33 F. high in the Twin Cities Tuesday.
26 F. average high on December 17
25 F. high on December 17, 2012.
Trace of snow fell yesterday.
Minnesota Weather History on December 17. Data source: Twin Cities National Weather Service:
1922: Heat wave across southern Minnesota. Temperatures rose into the 60's at New Ulm and St. Peter.
1917: Milaca had its fifty-ninth consecutive day with no precipitation.
For the first time in over 2 weeks the mercury will rise above freezing today. Prepare to be serenaded by the soothing sounds of dripping icicles and gurgling drain-spouts. Happy noises.
NOAA reports the first half of December saw the 4th coldest daytime highs and 21st coldest nighttime lows in the Twin Cities since 1873. Nothing like easing into winter.
A puff of Pacific air treats us to mid-30s today. More waves of Canadian air slosh south, chilling us back down through the weekend - but not as Nanook as the first week of December.
As long as steering winds are howling from the west-northwest Minnesota's weather will be dominated by a family of Alberta Clippers; each one preceded by a brief warm-up, followed by cold winds and flurries. These fickle low pressure swirls moving in from Edmonton move quickly; starved for moisture, unable to tap a deep, rich layer of water vapor in the Gulf of Mexico.
One such storm may dump significant snow this weekend from Kansas City to Chicago. On the warm side of the storm highs surge into the 70s on the east coast - 60s into Washington D.C. and Philadelphia. Talk about weather-whiplash!
The January Thaw may come early this year.
Photo credit above: "The Philadelphia Eagles and Detroit Lions play on a snow-covered Lincoln Financial Field in Philadelphia on Sunday. Will this season's Super Bowl at Metlife Stadium in New Jersey play out a similar scene?" (David Maialetti / Associated Press / December 8, 2013)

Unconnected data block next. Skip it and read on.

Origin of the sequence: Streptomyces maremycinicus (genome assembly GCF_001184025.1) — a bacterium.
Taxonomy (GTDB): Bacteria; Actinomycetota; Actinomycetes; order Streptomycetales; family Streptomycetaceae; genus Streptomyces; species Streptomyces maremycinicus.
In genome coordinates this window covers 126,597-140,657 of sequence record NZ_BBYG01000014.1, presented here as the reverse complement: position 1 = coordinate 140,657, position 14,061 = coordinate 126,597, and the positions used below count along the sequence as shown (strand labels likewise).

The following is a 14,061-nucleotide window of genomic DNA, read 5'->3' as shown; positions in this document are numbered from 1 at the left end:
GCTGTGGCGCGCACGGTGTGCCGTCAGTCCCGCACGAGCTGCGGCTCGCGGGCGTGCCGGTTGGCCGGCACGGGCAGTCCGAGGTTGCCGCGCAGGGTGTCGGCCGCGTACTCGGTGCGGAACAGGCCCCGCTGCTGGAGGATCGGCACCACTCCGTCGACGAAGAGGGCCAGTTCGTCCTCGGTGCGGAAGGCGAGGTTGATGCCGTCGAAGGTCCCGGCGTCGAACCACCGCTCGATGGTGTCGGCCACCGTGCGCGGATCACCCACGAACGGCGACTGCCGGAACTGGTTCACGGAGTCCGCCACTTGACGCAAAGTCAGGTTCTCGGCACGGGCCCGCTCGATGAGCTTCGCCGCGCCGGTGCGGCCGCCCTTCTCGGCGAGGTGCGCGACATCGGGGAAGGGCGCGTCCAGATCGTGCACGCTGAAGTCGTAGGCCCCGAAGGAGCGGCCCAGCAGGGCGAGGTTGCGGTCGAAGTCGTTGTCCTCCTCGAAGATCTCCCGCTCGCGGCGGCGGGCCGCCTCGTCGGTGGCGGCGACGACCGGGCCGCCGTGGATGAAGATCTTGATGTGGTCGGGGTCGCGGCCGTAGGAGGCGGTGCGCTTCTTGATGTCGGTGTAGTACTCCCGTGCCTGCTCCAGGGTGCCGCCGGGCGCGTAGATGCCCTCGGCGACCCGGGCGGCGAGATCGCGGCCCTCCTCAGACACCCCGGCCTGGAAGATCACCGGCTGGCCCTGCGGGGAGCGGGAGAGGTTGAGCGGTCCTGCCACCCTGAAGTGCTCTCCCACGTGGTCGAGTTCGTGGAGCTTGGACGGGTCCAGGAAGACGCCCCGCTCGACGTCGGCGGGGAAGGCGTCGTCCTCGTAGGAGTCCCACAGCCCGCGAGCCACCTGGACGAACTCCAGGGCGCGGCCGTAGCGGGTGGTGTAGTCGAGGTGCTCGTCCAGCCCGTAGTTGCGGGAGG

Don't skimp. About 25% of flood insurance claims come from outside high-risk areas. If you live near any body of water, consider buying a policy through the National Flood Insurance Program (few private carriers offer policies). Even melted snow can cause flooding.
Brace for price shock. FEMA is phasing out subsidies for pre-1970s homes, raising rates roughly 25% a year..."
Photo credit: Christopher Sturman. "Staten Islanders Michael Motherway and Jennifer Schanker point out how high the storm waters from Superstorm Sandy rose."
File photo above: AP Photo/Japan Pool.
Photo credit above: Ron Antonelli/Bloomberg. "The silhouettes of Vestas Wind Systems turbines are seen in this photograph taken with a tilt-shift lens at a wind farm in Lowville, New York. The market value of Vestas, Europe’s biggest turbine supplier, increased 86 percent in the second half through yesterday and it’s expected to report net income in the current quarter for the first time since since mid-2011."
●Losing touch with everyday technology such as tablets and TVs
●Finding you have no idea what “young people” are talking about
●Needing an afternoon nap..."
TODAY: Partly sunny and milder. Winds: SW 10. High: 35
WEDNESDAY NIGHT: Partly cloudy and colder. Low: 14
THURSDAY: Clouds increase, inch or so of snow late? High: 23